Our family respects the no-phone rule at the dinner table, so face-to-face conversation isn’t new to us. But for many busy families, eating on the run, passing each other in the hall, and relegating the family meal to holidays is a matter of course.
I experienced this firsthand when our sons were in Little League and travel ball. While it was often tough to arrive home tired and late, we made home-cooked weekday meals a priority. Fast food was a last-minute indulgence and pizza delivery was strictly enjoyed with babysitters on weekends.
Still, I believe we were the only family that ate dinner together nearly every night. As a kid, my parents and I not only shared daily happenings at dinner but also our opinions on current events. Everything from U.S. involvement in Vietnam to local elections to fashion trends was fair game; my father declared during one family dinner that he would use Catholic Church ratings to determine whether I could see the latest movies once I began dating.
Truly, Europeans look askance at many American habits. They frown on our casual clothing. They eschew drive-thru fast-food. Our footwear embarrasses them. And, they especially hate the idea of rushing through meals.
They are appalled at the very idea of eating with one hand and reading the phone screen with the other. Meals are meant to be slowly savored with friends and loved ones in a comfortable setting. Stress-free eating is excellent for the digestion. When we take time at the table, fresh air piques our taste buds, food tastes amazing, and discussions are lively.
Young people are discovering anew the joys of conversation as well as the tasty aspects of leisure dining. For a generation raised with go-go technology, the art, pace, and nuance of in-person communication are foreign concepts.
As a longtime communications professional I came of age in smoky newsrooms equipped with noisy telephones, teletype machines, and typewriters. Without the internet to provide answers at our fingertips, we reporters quickly learned to successfully glean information through inquiries and interviews conducted in person and on the phone. In doing so we observed the body language of politicians, taught ourselves to read documents upside-down, and discovered how to ask questions to gather accurate responses.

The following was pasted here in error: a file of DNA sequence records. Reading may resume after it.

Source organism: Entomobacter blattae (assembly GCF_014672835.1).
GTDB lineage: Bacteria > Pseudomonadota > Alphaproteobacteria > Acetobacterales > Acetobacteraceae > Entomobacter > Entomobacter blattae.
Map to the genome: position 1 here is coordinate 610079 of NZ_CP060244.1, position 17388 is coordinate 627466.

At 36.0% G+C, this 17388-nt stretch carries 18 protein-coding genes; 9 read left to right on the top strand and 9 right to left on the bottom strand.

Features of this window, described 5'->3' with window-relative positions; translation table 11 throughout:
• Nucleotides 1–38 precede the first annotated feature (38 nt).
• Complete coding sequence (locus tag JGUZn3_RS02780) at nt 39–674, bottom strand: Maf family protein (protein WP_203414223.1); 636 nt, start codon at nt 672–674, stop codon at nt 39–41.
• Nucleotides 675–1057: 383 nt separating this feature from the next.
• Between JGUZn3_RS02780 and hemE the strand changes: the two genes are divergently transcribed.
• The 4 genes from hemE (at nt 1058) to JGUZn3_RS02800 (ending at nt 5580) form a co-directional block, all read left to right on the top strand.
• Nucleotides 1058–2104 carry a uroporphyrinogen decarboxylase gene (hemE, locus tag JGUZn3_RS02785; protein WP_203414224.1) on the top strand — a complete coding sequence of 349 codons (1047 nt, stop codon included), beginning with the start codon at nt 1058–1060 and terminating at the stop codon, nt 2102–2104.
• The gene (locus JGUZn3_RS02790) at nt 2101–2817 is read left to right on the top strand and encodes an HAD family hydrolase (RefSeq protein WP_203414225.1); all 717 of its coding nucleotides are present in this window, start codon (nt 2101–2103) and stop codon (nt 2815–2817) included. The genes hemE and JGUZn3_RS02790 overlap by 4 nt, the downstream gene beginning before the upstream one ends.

One of my interns was so intimidated by the idea of phone interviews that she nearly dropped out of the public relations program. To her, talking on the phone to gather information was superfluous.
Indeed, learning to gather facts via phone conversations seems antiquated. Yet I believe that these skills of yesterday remain relevant, not only because they are quick and efficient but also because they help us hone qualities such as patience, compassion and understanding. Learning from others in person and through phone conversation teaches us to listen and observe.
In a time when we can tailor media consumption to avoid opposing viewpoints, taking time for one-to-one, face-to-face conversations is enlightening.
Like the parable of the blindfolded men exploring different parts of the elephant, today’s business people and entrepreneurs are limited by their own perspectives. Only when we shed our blindfolds and learn to appreciate our differences and commonalities can we open our imaginations to new possibilities.
Family dinners at the kitchen table or leisurely meals out with friends engage us with the warmth of each other’s laughter and expose us to the original ideas of other people. Truly, learning to see the world through others’ eyes offers us a global perspective, expands our thinking, and makes us open to new opportunities.